Raising the Bar
Walter Bolzonella, head barman at the fabled Belmond Cipriani Hotel shares tales from a truly unique career.
YOU KNOW WHAT’S FUNNY? When Walter Bolzonella was invited to meet Belmond Hotel Cipriani’s revered head barman, to interview for the position of assistant barman back in 1979, he wasn’t interested. A fresh-faced 23-year old, Bolzonella wanted to travel around Europe instead. His exasperated boss at the Cristallo Hotel in Cortina, Italy, said, “You are crazy! Do you know the Cipriani?” “No,” said Walter. So, after hearing about the Hotel Cipriani’s unrivalled international reputation he went to Venice. What’s so pleasing about the story is that thirty-nine years later, Walter is not only the hotel’s head barman—he’s the beating heart of Belmond Hotel Cipriani.
Remarkably, the spry, twinkling Bolzonella has visibly defied the ravages of time. “Everybody is telling me this!” he says, laughing. “Do you want to know the secret? The Cipriani hotel is keeping me young! I enjoy my work and what I’m doing, I do with love. This is very important. And what I love especially are my guests.”
The guests, in turn, love Bolzonella. Over the past decade, he has created not one but two cocktails at the Cipriani with the actor George Clooney; the Buononotte, for Clooney’s film Goodnight and Good Luck, and La Nina, for the star’s mother. Their rapport is such that when Clooney and his then-fiancé, Amal Alamuddin, arrived at the Cipriani before their wedding in 2014, Amal came to see Bolzonella at the bar before the pair went up to their room. “She asks me, ‘Are you Walter? I think you are Walter, because George talks about you.’” Bolzonella is clearly very touched. “This was really wonderful,” he says.
If he’s been asked about his famous guests a hundred times, he doesn’t show it. He is still tickled when recalling the time he served a martini (of sorts) to Elizabeth Taylor’s fluffy white dog, Sugar, on a hot day (the pure water was of course presented to the pup in a Murano glass). On another occasion, a discrete search party was sent to the ladies’ washrooms for Taylor’s famous Krupp Diamond ring; “When she saw her hand without the ring, she became white,” says Bolzonella. The ring was duly recovered.
One could continue: there’s the time Bolzonella mixed bellinis for President Ronald Reagan and personally delivered them to his suite when room service was deemed too great a security risk. When asked about the hotel’s well-known guests, he says that he likes the actor Al Pacino very much: “I find him a very nice person, very human.” But this is the key, with Walter. It’s not about fame or acclaim, as glamorous as these encounters may sound. “With all these important people, everywhere they go on the street they are stopped. And when they arrive at Belmond Hotel Cipriani, they find the privacy. They feel treated like a normal guest. A normal guest means treated good, treated with love. And this is very nice.”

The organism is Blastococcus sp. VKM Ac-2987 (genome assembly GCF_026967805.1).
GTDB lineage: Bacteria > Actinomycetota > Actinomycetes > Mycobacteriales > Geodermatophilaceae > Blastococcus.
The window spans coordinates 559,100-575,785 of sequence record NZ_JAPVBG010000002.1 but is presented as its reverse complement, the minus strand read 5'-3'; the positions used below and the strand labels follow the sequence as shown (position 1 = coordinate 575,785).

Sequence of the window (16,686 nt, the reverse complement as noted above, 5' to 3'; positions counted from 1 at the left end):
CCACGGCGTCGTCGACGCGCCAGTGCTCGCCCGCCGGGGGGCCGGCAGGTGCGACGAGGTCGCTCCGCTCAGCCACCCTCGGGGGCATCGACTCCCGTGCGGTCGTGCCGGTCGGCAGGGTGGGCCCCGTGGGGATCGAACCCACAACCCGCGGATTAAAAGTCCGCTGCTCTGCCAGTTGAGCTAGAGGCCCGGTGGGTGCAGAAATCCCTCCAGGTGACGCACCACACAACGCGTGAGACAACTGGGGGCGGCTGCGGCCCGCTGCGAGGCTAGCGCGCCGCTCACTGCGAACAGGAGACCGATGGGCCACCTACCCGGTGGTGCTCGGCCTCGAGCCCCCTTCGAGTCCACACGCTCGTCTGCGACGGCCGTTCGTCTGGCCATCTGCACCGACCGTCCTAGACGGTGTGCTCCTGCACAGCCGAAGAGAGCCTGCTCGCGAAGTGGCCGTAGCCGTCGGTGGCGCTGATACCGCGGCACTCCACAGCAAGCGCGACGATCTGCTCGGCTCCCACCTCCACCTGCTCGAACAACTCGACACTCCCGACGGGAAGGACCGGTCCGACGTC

What’s important to Walter is spontaneity—whomever one is serving. It’s not about a stiff, formal hotel welcome, he says; the success of the hotel is its informal luxury. “The Cipriani is, when you enter, welcome with a hug.” It’s about empathy, the kind of understanding that comes naturally after years of doing the work one loves. It’s knowing what kind of drink your guest wants before they do; it’s remembering it’s their birthday at midnight when they’ve forgotten and bringing them a little cake and champagne. No-one wants things to be too perfect, he says. “They want the heart, they want the love. They want you. They want Walter, not a machine. We work all together. The personality is very important.”
But what about when Walter is not at work? What does he love doing away from the bar? Well, when he gets back to his house in the Venetian countryside, he likes to spend time in his garden with a watering can, tending and speaking to the flowers. “It relaxes me!” he says, happily. But of course.